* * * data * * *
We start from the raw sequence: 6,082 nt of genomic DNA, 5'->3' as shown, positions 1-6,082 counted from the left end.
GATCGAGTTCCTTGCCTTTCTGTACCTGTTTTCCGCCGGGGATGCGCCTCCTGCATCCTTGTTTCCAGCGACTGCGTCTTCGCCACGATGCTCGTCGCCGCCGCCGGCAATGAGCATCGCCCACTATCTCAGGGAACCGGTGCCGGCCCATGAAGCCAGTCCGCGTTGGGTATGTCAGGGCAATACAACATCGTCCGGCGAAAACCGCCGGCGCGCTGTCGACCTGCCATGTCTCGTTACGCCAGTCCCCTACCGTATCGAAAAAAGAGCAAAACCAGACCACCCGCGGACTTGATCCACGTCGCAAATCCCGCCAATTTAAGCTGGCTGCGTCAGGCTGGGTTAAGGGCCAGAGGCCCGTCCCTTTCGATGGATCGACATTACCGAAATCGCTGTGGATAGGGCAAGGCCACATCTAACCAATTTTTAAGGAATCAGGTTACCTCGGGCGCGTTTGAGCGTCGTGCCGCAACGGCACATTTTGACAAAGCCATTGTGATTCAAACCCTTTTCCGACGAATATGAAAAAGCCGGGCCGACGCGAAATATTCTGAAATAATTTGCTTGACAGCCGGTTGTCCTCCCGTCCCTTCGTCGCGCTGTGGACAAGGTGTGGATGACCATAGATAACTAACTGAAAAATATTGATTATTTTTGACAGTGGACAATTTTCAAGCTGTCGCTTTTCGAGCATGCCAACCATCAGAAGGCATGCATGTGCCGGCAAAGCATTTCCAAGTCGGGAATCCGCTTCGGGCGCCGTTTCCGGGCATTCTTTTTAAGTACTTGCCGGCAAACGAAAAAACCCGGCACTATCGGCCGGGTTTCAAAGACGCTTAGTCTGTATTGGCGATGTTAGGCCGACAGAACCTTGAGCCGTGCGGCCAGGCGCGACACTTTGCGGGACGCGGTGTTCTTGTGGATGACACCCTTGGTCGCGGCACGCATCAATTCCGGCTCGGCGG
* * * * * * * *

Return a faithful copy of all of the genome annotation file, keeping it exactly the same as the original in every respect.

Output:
We start from the raw sequence: 6,082 nt of genomic DNA, 5'->3' as shown, positions 1-6,082 counted from the left end.
GATCGAGTTCCTTGCCTTTCTGTACCTGTTTTCCGCCGGGGATGCGCCTCCTGCATCCTTGTTTCCAGCGACTGCGTCTTCGCCACGATGCTCGTCGCCGCCGCCGGCAATGAGCATCGCCCACTATCTCAGGGAACCGGTGCCGGCCCATGAAGCCAGTCCGCGTTGGGTATGTCAGGGCAATACAACATCGTCCGGCGAAAACCGCCGGCGCGCTGTCGACCTGCCATGTCTCGTTACGCCAGTCCCCTACCGTATCGAAAAAAGAGCAAAACCAGACCACCCGCGGACTTGATCCACGTCGCAAATCCCGCCAATTTAAGCTGGCTGCGTCAGGCTGGGTTAAGGGCCAGAGGCCCGTCCCTTTCGATGGATCGACATTACCGAAATCGCTGTGGATAGGGCAAGGCCACATCTAACCAATTTTTAAGGAATCAGGTTACCTCGGGCGCGTTTGAGCGTCGTGCCGCAACGGCACATTTTGACAAAGCCATTGTGATTCAAACCCTTTTCCGACGAATATGAAAAAGCCGGGCCGACGCGAAATATTCTGAAATAATTTGCTTGACAGCCGGTTGTCCTCCCGTCCCTTCGTCGCGCTGTGGACAAGGTGTGGATGACCATAGATAACTAACTGAAAAATATTGATTATTTTTGACAGTGGACAATTTTCAAGCTGTCGCTTTTCGAGCATGCCAACCATCAGAAGGCATGCATGTGCCGGCAAAGCATTTCCAAGTCGGGAATCCGCTTCGGGCGCCGTTTCCGGGCATTCTTTTTAAGTACTTGCCGGCAAACGAAAAAACCCGGCACTATCGGCCGGGTTTCAAAGACGCTTAGTCTGTATTGGCGATGTTAGGCCGACAGAACCTTGAGCCGTGCGGCCAGGCGCGACACTTTGCGGGACGCGGTGTTCTTGTGGATGACACCCTTGGTCGCGGCACGCATCAATTCCGGCTCGGCGG